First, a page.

Can anyone give me references where I would see a detailed exposition of how to translate gauge field theory as known to physicists into the language of connections. I am looking for a detailed exposition on the mathematical formulation of Yang-Mills field theory. Something which might also give an exposition about Chern-Simons theory and the related whole bag of what get called "topological actions"

I had read a nice long discussion on the geometrical formulation of gauge field theory in a post at Terence Tao's blog namely this article and also probably something on Secret Blogging Seminar (but I can't locate that link)

Along similar lines I had seen a very old book by Atiyah and Hitchin on this.

I would like to know what books/expository papers on this are read by graduate students today when they try entering this field?

Also advanced references on the topic would also be helpful.


Geometry, Topology, and Physics by Nakahara

Classical Theory of Gauge Fields by Rubakov

Modern Geometry, Part 2 by Dubrovin, Fomenko, and Novikov


The books that I liked by far the most are the two volumes on Topology, Geometry and Gauge Fields by Gregory Naber. It has a very nice introductory chapter which tells you why one should care about connection and then starts topology from the scratch. The second book ends with a short introduction to Seiberg-Witten gauge theory (to be found on his homepage, "Introduction to Donaldson and Seiberg-Witten Theories").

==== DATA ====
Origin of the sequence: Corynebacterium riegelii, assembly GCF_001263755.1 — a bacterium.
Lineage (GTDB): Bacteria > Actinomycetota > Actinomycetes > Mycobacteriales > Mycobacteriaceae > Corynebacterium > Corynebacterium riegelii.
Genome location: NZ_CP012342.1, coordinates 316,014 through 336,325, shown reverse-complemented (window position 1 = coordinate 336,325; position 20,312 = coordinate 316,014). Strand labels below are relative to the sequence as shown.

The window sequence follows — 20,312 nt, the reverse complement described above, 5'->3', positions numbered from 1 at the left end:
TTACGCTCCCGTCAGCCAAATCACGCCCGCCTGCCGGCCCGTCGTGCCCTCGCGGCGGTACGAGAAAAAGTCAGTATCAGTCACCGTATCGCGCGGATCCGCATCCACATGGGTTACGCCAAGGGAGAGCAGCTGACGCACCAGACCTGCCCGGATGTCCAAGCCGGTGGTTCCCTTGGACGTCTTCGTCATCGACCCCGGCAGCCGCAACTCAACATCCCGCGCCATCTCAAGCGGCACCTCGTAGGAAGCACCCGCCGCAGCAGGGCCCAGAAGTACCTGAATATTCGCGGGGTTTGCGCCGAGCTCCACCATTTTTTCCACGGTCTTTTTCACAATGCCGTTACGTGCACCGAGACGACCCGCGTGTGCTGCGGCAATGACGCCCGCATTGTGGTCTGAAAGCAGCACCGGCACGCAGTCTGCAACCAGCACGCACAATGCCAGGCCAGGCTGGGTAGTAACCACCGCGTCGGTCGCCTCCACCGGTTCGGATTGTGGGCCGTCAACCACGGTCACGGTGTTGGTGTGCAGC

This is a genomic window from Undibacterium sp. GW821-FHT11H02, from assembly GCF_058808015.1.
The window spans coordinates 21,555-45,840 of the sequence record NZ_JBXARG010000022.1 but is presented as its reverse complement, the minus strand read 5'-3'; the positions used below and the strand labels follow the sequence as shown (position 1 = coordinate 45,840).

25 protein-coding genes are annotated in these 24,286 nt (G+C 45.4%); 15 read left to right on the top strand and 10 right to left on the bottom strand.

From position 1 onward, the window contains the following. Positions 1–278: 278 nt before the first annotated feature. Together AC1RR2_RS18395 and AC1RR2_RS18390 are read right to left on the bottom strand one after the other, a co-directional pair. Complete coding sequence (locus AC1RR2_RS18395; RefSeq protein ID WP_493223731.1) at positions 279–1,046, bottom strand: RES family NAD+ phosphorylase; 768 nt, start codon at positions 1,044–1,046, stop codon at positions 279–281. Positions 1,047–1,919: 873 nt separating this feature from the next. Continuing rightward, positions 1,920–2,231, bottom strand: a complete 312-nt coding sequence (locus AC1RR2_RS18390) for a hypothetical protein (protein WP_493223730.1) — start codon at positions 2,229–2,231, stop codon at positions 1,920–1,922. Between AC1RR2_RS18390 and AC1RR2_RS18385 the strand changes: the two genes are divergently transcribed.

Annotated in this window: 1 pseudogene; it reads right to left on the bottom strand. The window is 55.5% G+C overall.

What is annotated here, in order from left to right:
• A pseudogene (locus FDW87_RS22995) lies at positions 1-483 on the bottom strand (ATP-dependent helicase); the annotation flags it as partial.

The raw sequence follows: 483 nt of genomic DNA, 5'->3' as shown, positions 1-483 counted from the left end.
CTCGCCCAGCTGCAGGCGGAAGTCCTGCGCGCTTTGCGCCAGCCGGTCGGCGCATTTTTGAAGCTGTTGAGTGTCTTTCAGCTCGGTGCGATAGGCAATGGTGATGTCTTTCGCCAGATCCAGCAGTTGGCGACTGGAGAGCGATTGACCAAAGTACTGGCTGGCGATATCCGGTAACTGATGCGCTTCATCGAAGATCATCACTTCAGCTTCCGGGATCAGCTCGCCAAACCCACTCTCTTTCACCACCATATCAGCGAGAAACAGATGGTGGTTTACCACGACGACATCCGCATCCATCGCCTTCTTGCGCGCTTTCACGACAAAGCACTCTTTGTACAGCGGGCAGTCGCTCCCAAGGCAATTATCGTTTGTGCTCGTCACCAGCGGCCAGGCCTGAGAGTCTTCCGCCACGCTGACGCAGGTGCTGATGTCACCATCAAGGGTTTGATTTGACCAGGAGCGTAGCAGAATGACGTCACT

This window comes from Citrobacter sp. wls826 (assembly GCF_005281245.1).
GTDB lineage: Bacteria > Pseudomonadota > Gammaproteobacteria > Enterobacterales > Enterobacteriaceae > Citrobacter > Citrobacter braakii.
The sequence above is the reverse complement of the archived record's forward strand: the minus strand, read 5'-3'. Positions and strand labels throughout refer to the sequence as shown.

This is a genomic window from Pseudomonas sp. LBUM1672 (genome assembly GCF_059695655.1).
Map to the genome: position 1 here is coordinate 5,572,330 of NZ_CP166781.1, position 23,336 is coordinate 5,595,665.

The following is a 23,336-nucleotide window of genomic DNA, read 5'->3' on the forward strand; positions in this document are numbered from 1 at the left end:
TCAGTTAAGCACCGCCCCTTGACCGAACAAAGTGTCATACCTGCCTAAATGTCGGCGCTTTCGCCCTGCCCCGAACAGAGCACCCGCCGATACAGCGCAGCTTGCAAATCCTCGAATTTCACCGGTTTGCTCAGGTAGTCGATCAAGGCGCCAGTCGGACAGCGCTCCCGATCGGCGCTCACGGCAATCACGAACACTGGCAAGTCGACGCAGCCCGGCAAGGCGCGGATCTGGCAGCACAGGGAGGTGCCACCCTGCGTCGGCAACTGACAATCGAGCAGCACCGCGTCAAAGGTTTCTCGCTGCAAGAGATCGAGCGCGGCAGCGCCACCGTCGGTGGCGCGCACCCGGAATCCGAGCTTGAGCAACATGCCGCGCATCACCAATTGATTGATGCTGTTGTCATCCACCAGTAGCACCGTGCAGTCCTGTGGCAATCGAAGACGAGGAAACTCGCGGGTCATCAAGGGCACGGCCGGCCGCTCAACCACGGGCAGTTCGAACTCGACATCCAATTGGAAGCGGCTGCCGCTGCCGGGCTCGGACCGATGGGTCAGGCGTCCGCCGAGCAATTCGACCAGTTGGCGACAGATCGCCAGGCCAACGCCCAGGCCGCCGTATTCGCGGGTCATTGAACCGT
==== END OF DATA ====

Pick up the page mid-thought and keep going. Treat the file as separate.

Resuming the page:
I also enjoyed John Morgan's lectures on Gauge theory in the book "Gauge theory and topology of four-manifolds".

  • $\begingroup$ I second the suggestion of Naber's book. Physicist friends of mine have found it very helpful in passing between physical language and mathematical language. $\endgroup$
    – Joel Fine
    Jan 11 '10 at 14:05
  • $\begingroup$ I had read through Naber's volume 1 during my undergrad and had found it exciting and insightful. Haven't seen the volume 2. Given your recommendation I think I should take a look then. $\endgroup$
    – Anirbit
    Jan 11 '10 at 16:43
  • $\begingroup$ Can you also provide a link to the home-page from where you said that the book is available? I did quite a few Google searches but nothing came up except the flipkart and amazon and google books link for the book. $\endgroup$
    – Anirbit
    Jan 11 '10 at 16:53
  • $\begingroup$ Sorry for the unclarity: Not the book is available on his homepage, only the appendix to Seiberg-Witten Gauge theory. $\endgroup$ Jan 11 '10 at 17:26
  • $\begingroup$ Thanks for the clarification. But your link doesn't work. Can you kindly correct it? $\endgroup$
    – Anirbit
    Jan 12 '10 at 8:44

I found K. Moriyasu's An Elementary Primer for Gauge Theory a helpful expository introduction.


Your Answer

By clicking “Post Your Answer”, you agree to our terms of service, privacy policy and cookie policy

Not the answer you're looking for? Browse other questions tagged or ask your own question.